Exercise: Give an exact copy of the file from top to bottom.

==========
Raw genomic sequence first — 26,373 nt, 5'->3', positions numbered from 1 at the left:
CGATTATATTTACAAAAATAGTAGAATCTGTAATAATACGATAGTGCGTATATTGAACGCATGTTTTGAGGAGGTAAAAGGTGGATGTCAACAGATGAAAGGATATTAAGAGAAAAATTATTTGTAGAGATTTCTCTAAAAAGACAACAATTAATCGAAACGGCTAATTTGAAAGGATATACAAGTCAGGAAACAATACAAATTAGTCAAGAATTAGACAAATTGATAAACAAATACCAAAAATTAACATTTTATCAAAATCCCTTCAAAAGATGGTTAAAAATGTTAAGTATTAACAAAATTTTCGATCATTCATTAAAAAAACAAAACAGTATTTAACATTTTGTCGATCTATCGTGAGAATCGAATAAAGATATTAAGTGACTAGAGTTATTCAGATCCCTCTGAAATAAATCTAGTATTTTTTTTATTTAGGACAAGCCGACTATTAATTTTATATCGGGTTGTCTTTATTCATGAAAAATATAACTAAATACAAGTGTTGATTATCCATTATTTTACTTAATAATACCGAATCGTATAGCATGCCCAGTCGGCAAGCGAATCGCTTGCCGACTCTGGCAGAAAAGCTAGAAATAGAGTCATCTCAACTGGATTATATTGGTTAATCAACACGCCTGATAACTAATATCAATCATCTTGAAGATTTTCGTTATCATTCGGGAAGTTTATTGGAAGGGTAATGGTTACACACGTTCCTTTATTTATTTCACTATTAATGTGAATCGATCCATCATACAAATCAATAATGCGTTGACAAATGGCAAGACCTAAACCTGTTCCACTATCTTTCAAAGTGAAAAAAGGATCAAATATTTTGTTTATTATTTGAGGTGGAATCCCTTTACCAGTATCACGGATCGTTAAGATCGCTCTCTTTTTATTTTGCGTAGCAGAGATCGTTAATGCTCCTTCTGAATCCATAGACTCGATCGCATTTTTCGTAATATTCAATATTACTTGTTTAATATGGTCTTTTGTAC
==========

Raw genomic sequence first — 26,373 nt, 5'->3', positions numbered from 1 at the left:
CGATTATATTTACAAAAATAGTAGAATCTGTAATAATACGATAGTGCGTATATTGAACGCATGTTTTGAGGAGGTAAAAGGTGGATGTCAACAGATGAAAGGATATTAAGAGAAAAATTATTTGTAGAGATTTCTCTAAAAAGACAACAATTAATCGAAACGGCTAATTTGAAAGGATATACAAGTCAGGAAACAATACAAATTAGTCAAGAATTAGACAAATTGATAAACAAATACCAAAAATTAACATTTTATCAAAATCCCTTCAAAAGATGGTTAAAAATGTTAAGTATTAACAAAATTTTCGATCATTCATTAAAAAAACAAAACAGTATTTAACATTTTGTCGATCTATCGTGAGAATCGAATAAAGATATTAAGTGACTAGAGTTATTCAGATCCCTCTGAAATAAATCTAGTATTTTTTTTATTTAGGACAAGCCGACTATTAATTTTATATCGGGTTGTCTTTATTCATGAAAAATATAACTAAATACAAGTGTTGATTATCCATTATTTTACTTAATAATACCGAATCGTATAGCATGCCCAGTCGGCAAGCGAATCGCTTGCCGACTCTGGCAGAAAAGCTAGAAATAGAGTCATCTCAACTGGATTATATTGGTTAATCAACACGCCTGATAACTAATATCAATCATCTTGAAGATTTTCGTTATCATTCGGGAAGTTTATTGGAAGGGTAATGGTTACACACGTTCCTTTATTTATTTCACTATTAATGTGAATCGATCCATCATACAAATCAATAATGCGTTGACAAATGGCAAGACCTAAACCTGTTCCACTATCTTTCAAAGTGAAAAAAGGATCAAATATTTTGTTTATTATTTGAGGTGGAATCCCTTTACCAGTATCACGGATCGTTAAGATCGCTCTCTTTTTATTTTGCGTAGCAGAGATCGTTAATGCTCCTTCTGAATCCATAGACTCGATCGCATTTTTCGTAATATTCAATATTACTTGTTTAATATGGTCTTTTGTAC